Orange County parents push for teacher retention as staff shortage continues

Parents say school district needs to do more

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ORLANDO, Fla. – More teachers are hanging up their hats in Orange County Public Schools, leaving several vacancies.

Disgruntled parents said the teacher shortage is directly impacting their children and they are urging the district to find a way to retain staff.

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Travis Parrish, a former fourth-grade teacher at Lake Silver Elementary, quit in November.

Parrish said the teacher retention rate is low because of the lack of respect from leadership, coupled with low pay.

“Leadership has to understand that the only way for the students’ behaviors and the students’ academic gains to improve is to invest in your staff and your teachers,” Parrish said.

His job is listed on the OCPS employment services website, along with several other listings across the district.

Lake Silver Elementary parents, like Donna Shore, said while the administration is searching for Parrish’s replacement, a school librarian will be filling in as a fourth-grade teacher. OCPS, however, said a substitute teacher has been assigned to the class, with the media specialist assisting in the subjects of English language arts and math.

“It’s hard when you see teachers leave, it’s hard. Teachers are amazing here,” Shore said. “To lose any more teachers would be really an even more detriment to a school that’s really struggling right now.”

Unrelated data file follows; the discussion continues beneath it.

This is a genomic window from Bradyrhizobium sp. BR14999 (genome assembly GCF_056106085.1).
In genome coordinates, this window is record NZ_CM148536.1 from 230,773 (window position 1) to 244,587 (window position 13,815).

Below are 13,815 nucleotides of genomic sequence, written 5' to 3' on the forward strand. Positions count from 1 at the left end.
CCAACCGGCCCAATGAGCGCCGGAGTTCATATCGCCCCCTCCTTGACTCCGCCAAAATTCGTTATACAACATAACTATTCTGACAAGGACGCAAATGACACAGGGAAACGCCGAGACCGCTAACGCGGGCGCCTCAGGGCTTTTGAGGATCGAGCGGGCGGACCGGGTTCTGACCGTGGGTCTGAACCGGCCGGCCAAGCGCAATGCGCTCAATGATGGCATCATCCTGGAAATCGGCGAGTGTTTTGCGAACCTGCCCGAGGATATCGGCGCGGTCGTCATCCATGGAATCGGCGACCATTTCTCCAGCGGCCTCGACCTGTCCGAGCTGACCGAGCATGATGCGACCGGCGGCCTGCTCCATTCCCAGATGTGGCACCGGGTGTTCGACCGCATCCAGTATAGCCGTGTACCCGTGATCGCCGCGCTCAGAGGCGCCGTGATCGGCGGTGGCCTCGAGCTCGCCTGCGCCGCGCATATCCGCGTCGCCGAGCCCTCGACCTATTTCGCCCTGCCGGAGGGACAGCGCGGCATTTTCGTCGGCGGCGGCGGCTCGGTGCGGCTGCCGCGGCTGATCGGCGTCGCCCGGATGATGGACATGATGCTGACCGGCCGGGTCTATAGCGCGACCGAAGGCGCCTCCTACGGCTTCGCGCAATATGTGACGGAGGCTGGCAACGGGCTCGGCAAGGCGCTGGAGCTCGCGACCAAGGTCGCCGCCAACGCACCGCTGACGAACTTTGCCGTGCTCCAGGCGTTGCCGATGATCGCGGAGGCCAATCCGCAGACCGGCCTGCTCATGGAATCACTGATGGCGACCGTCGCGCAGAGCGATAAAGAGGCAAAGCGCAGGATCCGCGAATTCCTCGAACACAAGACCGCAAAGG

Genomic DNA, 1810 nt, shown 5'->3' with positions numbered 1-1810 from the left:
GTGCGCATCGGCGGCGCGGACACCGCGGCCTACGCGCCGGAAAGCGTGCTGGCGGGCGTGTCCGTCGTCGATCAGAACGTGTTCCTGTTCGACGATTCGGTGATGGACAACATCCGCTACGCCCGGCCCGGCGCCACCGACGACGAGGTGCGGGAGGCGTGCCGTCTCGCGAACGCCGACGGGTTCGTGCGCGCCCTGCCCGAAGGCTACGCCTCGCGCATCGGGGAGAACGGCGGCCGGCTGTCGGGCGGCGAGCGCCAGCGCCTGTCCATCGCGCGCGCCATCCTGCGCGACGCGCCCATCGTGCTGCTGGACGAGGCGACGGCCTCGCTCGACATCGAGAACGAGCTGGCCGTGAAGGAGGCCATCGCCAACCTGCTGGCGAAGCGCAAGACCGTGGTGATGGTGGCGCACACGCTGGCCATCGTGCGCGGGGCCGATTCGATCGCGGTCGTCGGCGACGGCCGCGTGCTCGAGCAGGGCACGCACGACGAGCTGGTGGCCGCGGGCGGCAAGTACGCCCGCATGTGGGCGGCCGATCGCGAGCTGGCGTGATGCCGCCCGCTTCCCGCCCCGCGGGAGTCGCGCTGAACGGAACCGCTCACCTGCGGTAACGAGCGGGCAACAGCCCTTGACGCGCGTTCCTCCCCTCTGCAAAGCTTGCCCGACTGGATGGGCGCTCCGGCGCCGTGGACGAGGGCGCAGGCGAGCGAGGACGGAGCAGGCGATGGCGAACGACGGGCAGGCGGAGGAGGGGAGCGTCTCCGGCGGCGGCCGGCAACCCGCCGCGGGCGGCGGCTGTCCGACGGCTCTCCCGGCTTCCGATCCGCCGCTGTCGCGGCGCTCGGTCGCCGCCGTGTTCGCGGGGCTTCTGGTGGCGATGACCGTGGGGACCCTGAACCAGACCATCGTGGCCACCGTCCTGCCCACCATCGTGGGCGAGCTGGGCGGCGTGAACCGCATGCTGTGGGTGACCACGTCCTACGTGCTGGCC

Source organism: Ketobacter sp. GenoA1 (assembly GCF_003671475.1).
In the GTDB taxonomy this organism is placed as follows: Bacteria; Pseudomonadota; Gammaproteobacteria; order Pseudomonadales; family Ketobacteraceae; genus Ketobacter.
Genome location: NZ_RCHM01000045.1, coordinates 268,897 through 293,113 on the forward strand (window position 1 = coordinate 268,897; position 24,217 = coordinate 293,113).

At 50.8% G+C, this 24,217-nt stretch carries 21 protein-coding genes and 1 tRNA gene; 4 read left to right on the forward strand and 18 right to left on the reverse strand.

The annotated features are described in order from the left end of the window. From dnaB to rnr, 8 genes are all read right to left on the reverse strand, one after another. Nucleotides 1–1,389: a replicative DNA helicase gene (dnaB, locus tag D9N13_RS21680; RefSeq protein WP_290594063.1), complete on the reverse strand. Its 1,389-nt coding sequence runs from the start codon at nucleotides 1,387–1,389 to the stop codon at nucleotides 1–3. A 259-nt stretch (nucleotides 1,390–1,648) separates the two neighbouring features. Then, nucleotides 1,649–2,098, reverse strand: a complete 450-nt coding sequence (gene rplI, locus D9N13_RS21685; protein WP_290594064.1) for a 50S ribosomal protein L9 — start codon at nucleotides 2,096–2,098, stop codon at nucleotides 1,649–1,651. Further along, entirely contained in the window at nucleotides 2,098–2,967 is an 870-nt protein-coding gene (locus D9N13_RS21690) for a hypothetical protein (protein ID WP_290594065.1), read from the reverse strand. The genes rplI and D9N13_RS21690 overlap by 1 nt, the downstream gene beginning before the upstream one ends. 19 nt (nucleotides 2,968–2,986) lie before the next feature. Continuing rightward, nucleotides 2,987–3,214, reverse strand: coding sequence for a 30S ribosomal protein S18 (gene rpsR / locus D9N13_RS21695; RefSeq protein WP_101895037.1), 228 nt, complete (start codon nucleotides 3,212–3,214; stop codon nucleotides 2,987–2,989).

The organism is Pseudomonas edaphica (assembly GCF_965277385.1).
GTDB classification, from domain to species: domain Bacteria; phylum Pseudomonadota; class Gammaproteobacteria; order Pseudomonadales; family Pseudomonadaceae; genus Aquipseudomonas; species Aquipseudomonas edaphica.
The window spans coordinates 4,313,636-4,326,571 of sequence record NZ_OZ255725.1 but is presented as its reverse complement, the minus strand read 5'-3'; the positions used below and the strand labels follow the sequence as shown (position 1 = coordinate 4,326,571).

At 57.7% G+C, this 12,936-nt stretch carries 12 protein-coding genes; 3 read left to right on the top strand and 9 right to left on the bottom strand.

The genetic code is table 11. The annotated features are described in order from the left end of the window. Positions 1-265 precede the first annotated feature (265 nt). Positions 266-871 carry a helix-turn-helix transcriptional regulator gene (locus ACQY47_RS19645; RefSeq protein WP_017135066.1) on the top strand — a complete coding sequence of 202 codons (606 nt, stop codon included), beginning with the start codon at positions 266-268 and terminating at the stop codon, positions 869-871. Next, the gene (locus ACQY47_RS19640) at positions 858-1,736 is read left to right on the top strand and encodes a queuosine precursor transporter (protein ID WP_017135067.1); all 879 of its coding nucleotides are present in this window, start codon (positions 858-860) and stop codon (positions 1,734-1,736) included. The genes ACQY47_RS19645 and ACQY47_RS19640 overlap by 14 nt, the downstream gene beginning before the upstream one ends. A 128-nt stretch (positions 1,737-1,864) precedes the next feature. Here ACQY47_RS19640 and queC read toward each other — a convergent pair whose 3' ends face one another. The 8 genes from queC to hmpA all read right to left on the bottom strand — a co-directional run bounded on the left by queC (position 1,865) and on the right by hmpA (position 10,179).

Shore also said school library services would be cut, but OCPS said services were still available through an alternative scheule.

She has a kindergartener and a third-grader enrolled in the school. Shore said they both benefit from spending time in the school media center.

“It’s already an underperforming school and then to take such valuable time away from the kids is really hard as a parent to see,” Shore said.

A spokesperson for OCPS said the media center is not closing, but an alternative schedule (see below) has been created so students can visit and check out books.

Jeni Grieger has two children enrolled at Lake Silver Elementary.

“I think it’s just a symptom of a larger problem with our school that we can’t get and keep qualified staff here,” Grieger said.

She is urging both the district and the school to do what’s necessary to retain teachers.

“I’m concerned that my kids are missing out on what I know our school can be,” Grieger said.


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About the Author:

Treasure joined News 6 at the start of 2021, coming to the Sunshine State from Michigan.